Here’s another plum to sell BRAC prospects
Local officials might have offered government employees being displaced by the Base Realignment and Closure program a drink of good water when they went to Virginia last week on a recruiting trip.
Given the heat wave and drought conditions sweeping the country, hearing about Decatur's abundant supply of water might have sounded good.
Some 1,500 Army Materiel Command jobs are transferring to Redstone Arsenal from Ft. Belvoir.
Decatur is nowhere near reaching capacity water production. For instance, in June, Decatur Utilities pumped 34 million gallons per day and is averaging about 35 million gallons per day this month.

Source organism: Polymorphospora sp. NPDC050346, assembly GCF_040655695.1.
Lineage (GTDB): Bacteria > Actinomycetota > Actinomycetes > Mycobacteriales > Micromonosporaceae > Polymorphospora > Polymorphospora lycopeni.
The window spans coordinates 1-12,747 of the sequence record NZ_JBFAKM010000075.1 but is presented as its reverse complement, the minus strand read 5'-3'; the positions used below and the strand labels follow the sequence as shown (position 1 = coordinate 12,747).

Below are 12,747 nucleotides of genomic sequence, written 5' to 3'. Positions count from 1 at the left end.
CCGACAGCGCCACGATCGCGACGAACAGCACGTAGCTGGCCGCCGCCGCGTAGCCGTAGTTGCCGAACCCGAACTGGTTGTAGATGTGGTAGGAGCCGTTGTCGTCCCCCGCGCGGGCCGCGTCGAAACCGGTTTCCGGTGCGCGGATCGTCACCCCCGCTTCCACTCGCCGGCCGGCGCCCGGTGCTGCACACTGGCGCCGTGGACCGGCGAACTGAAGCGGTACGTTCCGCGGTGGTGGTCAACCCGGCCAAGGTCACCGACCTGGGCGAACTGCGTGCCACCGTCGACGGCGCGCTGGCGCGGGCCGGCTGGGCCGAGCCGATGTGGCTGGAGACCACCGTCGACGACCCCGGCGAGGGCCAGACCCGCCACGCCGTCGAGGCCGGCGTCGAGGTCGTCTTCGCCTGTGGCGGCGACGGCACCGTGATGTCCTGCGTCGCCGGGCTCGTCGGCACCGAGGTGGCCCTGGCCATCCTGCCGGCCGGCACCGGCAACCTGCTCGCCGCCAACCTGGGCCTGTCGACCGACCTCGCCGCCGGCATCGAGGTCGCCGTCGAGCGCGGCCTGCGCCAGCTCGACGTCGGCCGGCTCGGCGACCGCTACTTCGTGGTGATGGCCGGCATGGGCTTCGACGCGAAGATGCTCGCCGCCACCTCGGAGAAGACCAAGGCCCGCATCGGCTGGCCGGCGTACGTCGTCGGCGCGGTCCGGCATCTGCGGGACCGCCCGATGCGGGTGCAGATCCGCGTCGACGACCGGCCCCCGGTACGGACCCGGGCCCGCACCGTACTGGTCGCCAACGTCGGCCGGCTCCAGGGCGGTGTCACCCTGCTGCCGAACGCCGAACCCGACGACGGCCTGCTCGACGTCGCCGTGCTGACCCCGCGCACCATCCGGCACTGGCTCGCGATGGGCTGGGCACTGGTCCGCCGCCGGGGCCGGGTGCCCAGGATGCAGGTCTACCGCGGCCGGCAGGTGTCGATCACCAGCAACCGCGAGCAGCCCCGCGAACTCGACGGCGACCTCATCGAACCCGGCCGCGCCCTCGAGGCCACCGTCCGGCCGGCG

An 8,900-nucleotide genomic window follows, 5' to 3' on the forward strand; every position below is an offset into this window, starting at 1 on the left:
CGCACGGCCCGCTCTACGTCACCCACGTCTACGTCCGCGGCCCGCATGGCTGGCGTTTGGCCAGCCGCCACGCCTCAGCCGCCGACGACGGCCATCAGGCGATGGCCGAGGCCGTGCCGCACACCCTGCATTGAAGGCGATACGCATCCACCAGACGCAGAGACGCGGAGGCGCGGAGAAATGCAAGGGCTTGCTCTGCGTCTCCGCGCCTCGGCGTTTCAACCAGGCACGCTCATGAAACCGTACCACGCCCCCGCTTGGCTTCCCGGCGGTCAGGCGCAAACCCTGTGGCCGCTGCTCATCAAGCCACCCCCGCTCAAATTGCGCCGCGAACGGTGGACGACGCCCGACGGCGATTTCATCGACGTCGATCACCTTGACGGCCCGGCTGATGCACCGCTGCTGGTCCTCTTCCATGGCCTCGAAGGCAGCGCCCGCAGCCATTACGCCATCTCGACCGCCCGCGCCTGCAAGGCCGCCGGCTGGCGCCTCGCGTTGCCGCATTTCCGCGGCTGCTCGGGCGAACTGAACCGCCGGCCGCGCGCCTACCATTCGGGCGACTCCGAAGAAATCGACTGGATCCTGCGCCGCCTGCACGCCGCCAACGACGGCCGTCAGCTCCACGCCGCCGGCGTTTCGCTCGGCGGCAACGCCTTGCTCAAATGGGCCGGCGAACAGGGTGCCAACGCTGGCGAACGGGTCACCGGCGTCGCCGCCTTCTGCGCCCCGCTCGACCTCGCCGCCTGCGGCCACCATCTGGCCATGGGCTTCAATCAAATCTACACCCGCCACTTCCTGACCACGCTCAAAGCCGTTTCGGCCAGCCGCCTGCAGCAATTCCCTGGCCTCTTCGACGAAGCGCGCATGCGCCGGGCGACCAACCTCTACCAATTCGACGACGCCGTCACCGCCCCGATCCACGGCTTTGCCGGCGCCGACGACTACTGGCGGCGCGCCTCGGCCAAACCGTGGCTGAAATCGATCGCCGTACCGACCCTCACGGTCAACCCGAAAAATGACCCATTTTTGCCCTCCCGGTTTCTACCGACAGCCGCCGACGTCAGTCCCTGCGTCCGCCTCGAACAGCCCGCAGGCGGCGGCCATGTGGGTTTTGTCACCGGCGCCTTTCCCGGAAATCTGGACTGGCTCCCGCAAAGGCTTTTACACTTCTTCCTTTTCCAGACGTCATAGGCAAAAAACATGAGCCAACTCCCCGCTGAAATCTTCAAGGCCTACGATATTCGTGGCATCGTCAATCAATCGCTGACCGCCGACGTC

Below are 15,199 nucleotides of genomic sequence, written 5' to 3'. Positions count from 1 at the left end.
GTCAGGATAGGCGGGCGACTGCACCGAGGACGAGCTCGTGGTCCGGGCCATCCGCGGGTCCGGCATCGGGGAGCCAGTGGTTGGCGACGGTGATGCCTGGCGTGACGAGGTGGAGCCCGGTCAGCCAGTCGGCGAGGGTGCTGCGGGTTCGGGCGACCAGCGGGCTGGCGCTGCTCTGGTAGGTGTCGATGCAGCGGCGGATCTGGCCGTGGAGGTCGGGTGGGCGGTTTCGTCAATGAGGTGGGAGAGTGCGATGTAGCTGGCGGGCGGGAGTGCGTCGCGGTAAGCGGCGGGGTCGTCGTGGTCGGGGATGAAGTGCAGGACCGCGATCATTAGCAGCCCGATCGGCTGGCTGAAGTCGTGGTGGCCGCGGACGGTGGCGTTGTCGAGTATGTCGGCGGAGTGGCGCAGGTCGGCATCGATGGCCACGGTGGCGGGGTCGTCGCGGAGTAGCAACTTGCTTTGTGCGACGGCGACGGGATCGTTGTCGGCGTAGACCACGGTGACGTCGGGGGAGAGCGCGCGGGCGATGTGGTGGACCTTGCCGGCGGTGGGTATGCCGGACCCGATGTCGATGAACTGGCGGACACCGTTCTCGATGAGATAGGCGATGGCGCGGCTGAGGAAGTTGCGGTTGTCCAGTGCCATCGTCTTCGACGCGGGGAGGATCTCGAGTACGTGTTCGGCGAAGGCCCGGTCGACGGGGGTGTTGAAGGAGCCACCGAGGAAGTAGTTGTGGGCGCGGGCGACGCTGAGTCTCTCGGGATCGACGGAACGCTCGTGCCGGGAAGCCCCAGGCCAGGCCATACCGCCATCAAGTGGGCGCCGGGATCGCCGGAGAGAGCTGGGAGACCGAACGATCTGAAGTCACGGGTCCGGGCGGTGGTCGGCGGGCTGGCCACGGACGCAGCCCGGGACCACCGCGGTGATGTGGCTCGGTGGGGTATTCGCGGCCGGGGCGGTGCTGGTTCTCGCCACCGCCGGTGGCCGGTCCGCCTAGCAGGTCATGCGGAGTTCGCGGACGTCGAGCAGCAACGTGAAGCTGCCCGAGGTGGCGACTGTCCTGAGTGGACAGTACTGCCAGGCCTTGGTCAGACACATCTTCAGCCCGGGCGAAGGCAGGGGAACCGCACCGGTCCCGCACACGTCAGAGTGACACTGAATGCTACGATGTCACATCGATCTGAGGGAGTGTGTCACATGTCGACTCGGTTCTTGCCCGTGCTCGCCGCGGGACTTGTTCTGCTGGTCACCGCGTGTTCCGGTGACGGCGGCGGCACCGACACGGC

But that's still only about half of the total DU is capable of supplying.
Meanwhile, down Interstate 65 in Birmingham, people are being told to stand by and watch their lawns turn brown because the city is in danger of running out of water.
For a variety of reasons, one of them being successful long-range planning, Decatur is the envy of many cities that face water shortages. While our supply is never in question, gauging when to bring new treatment plants on line and having the ability to pay for them is why the city has no shortage.
Some residents here are grumbling at the mention of a water-rate hike but they would be unhappier if they couldn't water lawns and wash cars.
So, in addition to having the prestigious International Baccalaureate diploma program in city schools, lower cost of living and less traffic, Decatur will let residents water their lawn.
That's a good deal here late in July when even the giant oaks are begging for a drink.